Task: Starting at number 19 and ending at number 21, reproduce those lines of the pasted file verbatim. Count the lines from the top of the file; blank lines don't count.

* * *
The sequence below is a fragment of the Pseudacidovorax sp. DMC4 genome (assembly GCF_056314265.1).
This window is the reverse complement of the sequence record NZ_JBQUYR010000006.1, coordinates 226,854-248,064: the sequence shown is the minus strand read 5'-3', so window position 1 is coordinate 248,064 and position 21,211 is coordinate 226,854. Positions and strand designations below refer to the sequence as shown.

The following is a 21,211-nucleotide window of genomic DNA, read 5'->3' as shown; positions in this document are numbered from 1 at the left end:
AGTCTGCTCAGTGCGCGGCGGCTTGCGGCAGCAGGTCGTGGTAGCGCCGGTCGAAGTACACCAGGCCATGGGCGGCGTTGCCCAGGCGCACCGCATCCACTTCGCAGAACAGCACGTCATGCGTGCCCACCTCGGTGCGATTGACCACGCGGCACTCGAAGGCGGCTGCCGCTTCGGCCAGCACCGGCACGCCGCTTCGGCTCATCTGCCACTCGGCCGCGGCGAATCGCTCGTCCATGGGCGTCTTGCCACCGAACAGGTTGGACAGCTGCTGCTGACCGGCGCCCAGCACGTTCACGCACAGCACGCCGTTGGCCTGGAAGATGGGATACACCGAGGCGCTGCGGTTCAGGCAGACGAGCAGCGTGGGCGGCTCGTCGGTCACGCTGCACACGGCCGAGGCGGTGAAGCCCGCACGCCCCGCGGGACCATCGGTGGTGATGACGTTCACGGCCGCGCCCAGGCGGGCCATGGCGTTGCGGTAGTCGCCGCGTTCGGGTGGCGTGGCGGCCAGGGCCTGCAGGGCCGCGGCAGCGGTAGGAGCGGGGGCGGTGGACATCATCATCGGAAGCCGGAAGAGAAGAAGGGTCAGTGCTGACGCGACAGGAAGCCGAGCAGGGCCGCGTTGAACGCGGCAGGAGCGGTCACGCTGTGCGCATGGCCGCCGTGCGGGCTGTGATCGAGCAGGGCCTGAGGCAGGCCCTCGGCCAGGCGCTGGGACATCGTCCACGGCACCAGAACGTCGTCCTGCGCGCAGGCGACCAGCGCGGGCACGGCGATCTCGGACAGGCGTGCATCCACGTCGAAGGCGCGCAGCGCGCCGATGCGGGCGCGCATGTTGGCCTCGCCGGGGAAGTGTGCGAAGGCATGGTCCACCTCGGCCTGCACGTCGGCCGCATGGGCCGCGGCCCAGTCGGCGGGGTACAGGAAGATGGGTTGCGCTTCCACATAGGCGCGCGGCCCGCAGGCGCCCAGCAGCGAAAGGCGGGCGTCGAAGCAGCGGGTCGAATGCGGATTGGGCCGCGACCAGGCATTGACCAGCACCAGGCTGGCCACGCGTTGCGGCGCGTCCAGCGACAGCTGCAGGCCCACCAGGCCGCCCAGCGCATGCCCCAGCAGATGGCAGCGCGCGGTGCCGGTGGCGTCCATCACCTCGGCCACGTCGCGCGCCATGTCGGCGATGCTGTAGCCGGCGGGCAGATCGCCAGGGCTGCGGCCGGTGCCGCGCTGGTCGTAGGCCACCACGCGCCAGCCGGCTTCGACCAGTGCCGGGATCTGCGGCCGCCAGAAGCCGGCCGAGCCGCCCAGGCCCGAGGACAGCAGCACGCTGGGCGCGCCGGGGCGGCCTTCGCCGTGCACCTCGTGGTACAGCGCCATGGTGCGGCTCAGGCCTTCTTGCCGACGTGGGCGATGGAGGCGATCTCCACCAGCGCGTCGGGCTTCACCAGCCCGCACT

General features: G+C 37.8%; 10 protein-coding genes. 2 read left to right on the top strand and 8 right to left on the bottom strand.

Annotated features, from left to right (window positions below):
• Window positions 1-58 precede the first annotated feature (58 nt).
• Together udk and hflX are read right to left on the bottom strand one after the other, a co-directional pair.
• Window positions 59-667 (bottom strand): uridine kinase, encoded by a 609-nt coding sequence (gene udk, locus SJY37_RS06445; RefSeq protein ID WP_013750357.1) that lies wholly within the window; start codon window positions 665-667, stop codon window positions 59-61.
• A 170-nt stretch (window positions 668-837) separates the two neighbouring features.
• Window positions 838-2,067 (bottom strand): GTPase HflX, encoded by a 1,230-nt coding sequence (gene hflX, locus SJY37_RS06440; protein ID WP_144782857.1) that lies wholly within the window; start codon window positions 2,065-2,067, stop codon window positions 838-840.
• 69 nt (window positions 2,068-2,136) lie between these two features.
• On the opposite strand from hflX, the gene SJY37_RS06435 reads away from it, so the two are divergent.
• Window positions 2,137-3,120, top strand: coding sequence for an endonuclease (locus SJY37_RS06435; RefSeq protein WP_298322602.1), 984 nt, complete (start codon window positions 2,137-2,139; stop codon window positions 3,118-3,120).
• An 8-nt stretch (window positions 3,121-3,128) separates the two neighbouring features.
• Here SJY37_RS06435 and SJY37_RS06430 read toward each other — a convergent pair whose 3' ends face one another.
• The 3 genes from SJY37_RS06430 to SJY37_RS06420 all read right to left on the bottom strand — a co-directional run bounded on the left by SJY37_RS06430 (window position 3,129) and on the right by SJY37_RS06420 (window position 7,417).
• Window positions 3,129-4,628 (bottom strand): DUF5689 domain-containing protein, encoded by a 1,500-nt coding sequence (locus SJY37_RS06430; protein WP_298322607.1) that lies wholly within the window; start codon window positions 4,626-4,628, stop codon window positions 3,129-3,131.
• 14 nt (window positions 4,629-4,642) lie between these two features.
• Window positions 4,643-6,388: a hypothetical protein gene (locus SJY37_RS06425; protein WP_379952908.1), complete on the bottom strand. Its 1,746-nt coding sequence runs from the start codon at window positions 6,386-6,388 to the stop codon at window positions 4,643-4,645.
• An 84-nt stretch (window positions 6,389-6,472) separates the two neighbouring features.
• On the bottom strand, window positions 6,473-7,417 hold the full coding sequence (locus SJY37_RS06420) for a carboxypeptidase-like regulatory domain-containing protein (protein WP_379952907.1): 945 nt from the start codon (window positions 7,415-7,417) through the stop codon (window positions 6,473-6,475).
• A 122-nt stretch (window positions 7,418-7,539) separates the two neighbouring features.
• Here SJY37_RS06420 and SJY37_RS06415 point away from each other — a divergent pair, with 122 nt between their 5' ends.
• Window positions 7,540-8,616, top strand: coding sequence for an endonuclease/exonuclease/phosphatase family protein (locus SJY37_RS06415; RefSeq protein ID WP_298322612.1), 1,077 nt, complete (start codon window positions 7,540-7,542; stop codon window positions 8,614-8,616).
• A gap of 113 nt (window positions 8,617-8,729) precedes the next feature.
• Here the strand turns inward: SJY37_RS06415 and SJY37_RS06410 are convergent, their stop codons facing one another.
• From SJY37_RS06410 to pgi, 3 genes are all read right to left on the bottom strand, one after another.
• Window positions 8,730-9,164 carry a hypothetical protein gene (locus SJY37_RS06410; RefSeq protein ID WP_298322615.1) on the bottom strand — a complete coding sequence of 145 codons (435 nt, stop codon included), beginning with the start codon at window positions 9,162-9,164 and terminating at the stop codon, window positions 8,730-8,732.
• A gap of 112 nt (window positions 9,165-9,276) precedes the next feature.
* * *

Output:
• 14 nt (window positions 4,629-4,642) lie between these two features.
• Window positions 4,643-6,388: a hypothetical protein gene (locus SJY37_RS06425; protein WP_379952908.1), complete on the bottom strand. Its 1,746-nt coding sequence runs from the start codon at window positions 6,386-6,388 to the stop codon at window positions 4,643-4,645.
• An 84-nt stretch (window positions 6,389-6,472) separates the two neighbouring features.